The Ridgefield Historical Society is hosting an exhibit titled, “Postal Ridgefield,” on the main floor of the Ridgefield Town Hall through August 15.
This exhibit, sponsored by the Historical Society and assembled by Jack and Sally Sanders from material in their own collection, aims to show the many, varied, and often fascinating aspects of Ridgefield’s postal history.
Mail had long been a popular and affordable way to send messages to family, friends, and businesses. And despite lack of electronics and high-speed transportation for most of its history, U.S. mail was incredibly efficient.
The first mail to Ridgefield from the outside world arrived via stagecoach at the Keeler Tavern. In 1793, a year after the U.S. Post Office Department was created, Ridgefield’s first official post office opened in the King & Dole Store, now the Aldrich Museum offices.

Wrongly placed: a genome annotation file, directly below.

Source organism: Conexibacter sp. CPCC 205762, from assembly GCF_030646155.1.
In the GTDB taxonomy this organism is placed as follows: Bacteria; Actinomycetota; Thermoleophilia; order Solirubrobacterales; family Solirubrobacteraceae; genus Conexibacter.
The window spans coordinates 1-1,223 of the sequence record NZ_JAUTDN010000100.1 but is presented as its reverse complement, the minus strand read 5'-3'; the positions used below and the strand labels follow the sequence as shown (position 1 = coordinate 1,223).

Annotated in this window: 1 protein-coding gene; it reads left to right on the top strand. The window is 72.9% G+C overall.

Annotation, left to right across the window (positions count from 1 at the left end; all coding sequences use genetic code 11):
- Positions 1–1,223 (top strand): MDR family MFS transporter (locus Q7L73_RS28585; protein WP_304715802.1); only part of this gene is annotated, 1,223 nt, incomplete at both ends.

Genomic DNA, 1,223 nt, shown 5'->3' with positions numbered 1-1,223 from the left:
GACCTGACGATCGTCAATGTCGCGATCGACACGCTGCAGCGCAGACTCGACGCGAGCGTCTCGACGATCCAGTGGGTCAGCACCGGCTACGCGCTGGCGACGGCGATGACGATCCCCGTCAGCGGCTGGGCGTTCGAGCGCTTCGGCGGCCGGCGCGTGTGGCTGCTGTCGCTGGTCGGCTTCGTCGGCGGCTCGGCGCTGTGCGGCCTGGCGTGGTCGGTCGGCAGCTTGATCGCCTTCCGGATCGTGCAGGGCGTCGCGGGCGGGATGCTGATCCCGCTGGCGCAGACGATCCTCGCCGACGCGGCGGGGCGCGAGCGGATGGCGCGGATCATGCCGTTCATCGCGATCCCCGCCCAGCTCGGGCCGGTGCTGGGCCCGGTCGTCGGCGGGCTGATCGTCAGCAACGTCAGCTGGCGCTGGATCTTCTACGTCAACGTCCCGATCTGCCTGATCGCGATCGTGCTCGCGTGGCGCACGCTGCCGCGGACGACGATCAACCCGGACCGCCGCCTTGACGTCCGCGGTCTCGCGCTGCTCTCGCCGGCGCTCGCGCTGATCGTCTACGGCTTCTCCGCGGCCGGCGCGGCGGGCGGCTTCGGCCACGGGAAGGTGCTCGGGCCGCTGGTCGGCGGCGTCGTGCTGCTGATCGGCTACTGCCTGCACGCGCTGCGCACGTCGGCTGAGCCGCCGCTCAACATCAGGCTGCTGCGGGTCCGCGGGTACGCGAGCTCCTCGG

In the years that followed, post offices were often set up in stores, whose owners were also the postmasters. By 1900, there were also neighborhood post offices in Ridgebury, Titicus, and Branchville. The first freestanding post office opened in 1922, right across the street, where Addessi Jewelers currently stands.
Ridgefield had a rich postal history in another respect. Amazingly, seven people who have lived here have been honored on U.S. stamps. In addition, scores of U.S. stamps have been designed by Ridgefield artists.
Visit the exhibit during Town Hall open hours Monday through Friday from 8:30 a.m. to 4:30 p.m.
For more information, visit the Historical Society’s website at ridgefieldhistoricalsociety.org or Jack Sanders’ website at RidgefieldHistory.com.